Winter 2001–2002

Raw and Processed Data

A bumpy ride on the streets of New York

Four graphs depicting bumpiness data from three blocks surrounding Cabinet’s Brooklyn office.

In April 2001, the Fund for the City of New York released a report that quantified the smoothness of the streets of New York.[1] The Fund hired a firm that specializes in measuring the profiles of highways and airport runways to gather data on approximately 670 miles of the city’s streets chosen at random. The New York street profiles were measured by a car which had a laser scanning device known as a profilometer attached to its side. The profilometer scans the ground and gets a reading every 0.011 inches when the car is driven at 20 mph.

The raw data, accurate to a thousandth of an inch, was then converted into two standard indices: the International Roughness Index (IRI) developed by the World Bank in the 1970s to measure road roughness, and the Bump Index developed by Boeing to evaluate runways for takeoff and landing. The World Bank provides a computer program that will process the raw data and generate the Roughness Index. The IRI indicates the total accumulated deflection of the suspension of a theoretical car per distance traveled.[2] Boeing’s Bump Index measures the ratio of the bump height to the bump length. A Bump Index of above 1.0 on a runway is considered dangerous for planes taking off or landing.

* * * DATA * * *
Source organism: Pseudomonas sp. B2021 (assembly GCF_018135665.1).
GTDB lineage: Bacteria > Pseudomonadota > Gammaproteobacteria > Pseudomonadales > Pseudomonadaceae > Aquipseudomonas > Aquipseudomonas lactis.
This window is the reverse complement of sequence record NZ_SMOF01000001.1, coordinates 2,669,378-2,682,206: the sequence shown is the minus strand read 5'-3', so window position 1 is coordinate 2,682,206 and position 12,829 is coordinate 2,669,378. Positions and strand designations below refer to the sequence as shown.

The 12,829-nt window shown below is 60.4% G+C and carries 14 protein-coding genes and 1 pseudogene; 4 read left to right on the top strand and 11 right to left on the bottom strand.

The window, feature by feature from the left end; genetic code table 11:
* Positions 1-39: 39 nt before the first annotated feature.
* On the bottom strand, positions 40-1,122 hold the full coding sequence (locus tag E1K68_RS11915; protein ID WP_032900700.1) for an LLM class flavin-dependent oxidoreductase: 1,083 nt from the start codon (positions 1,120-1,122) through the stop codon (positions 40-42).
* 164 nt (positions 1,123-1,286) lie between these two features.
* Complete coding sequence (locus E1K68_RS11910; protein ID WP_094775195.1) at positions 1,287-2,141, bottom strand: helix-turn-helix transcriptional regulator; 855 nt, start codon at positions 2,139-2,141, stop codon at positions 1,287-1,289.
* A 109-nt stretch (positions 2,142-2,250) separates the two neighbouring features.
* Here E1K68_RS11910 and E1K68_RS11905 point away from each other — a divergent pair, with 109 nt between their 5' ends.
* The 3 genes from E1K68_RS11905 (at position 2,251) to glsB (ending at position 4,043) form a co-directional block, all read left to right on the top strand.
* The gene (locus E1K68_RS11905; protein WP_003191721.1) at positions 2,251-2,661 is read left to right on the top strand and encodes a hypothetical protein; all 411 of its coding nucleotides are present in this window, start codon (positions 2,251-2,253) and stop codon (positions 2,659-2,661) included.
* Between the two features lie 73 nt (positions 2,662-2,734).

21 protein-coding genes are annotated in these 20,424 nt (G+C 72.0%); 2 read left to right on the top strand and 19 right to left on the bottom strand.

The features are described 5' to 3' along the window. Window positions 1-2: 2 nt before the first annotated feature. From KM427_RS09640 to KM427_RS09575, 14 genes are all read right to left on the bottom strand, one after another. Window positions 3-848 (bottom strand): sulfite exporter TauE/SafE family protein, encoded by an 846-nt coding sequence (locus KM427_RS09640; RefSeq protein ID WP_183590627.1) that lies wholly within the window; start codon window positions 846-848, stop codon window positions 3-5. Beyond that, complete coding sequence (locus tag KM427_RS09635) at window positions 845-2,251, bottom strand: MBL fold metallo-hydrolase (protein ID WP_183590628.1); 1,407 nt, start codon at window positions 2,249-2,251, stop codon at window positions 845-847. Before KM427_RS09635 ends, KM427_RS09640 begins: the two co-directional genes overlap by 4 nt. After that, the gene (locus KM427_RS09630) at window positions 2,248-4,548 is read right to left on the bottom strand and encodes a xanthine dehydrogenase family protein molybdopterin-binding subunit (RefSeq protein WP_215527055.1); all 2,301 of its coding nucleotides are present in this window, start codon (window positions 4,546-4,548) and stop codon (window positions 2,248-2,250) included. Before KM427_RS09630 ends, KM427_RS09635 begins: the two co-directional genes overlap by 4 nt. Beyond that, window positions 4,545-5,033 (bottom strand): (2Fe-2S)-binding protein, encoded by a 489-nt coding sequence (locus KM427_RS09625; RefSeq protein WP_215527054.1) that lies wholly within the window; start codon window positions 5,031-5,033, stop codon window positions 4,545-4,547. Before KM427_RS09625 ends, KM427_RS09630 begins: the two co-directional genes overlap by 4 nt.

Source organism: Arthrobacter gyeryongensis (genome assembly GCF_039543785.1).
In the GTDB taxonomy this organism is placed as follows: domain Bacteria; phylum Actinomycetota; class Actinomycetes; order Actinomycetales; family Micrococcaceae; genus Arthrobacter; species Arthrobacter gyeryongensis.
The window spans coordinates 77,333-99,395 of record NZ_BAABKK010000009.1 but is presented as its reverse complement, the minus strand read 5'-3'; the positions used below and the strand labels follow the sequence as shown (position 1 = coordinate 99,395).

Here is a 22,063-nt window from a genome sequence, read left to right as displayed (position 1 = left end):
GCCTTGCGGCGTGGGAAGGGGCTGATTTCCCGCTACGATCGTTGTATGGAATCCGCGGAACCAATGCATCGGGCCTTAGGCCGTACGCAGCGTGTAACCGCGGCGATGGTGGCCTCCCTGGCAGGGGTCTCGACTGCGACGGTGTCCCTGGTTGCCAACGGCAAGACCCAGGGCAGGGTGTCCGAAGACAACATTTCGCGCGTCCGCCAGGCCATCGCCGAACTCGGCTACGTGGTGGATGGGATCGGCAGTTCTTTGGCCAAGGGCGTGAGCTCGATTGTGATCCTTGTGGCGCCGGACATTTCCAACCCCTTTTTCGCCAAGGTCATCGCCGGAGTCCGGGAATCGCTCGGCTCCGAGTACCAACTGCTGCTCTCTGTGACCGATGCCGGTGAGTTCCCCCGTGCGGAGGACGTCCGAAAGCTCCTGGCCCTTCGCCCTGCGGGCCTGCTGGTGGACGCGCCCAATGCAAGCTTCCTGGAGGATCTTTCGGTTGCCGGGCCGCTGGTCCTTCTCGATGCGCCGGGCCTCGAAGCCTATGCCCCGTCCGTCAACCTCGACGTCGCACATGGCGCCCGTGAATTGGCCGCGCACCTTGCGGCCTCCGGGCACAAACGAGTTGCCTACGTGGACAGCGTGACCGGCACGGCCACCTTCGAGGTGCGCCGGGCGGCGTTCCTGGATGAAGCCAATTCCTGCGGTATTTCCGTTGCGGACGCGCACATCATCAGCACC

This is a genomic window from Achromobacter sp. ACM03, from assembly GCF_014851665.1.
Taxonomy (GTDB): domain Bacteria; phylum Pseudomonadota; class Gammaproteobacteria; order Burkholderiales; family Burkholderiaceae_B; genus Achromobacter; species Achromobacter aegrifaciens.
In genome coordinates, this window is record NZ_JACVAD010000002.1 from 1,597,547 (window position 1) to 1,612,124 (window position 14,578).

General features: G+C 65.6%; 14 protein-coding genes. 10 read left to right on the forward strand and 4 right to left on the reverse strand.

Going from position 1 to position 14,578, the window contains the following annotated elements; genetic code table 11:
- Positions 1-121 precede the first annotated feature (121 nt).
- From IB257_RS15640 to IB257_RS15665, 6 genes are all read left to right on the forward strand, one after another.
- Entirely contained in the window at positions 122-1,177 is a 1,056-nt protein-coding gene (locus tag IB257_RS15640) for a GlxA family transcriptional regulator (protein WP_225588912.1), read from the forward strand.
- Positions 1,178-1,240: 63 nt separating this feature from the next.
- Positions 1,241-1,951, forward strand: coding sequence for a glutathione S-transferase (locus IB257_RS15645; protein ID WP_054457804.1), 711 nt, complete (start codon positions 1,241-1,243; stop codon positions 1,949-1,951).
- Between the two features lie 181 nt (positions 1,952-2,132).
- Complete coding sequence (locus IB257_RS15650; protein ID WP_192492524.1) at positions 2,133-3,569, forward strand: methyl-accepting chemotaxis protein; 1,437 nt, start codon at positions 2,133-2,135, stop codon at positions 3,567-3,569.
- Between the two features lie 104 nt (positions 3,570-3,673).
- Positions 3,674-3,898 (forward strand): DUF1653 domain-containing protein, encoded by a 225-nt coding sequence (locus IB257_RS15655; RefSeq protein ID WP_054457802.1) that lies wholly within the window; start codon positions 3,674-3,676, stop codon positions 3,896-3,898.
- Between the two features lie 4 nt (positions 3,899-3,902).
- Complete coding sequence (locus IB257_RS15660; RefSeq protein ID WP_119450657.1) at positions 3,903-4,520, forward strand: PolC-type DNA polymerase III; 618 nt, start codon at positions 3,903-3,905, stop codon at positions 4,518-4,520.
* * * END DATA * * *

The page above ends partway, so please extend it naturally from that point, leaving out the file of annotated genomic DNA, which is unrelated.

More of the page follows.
The Technical Appendix of the Fund’s report tantalizingly mentions the manual rod-and-level method as an alternative method for generating the raw data for those who cannot afford the profilometer. One sunny day in October, when no subscriptions had come in and all our article ideas looked doomed, we decided to try the manual technique to measure the three blocks immediately adjacent to our office. We then processed the data using the IRI and Bump Index. The results are on the preceding pages. We do not recommend that you try this. It is laborious and teaches you nothing.

  1. See [link defunct—Eds.] for an online copy of the report. The Appendix has useful technical information.
  2. See World Bank Technical Paper No. 46, “Guidelines for Conducting and Calibrating Road Roughness Measurements,” 1986.
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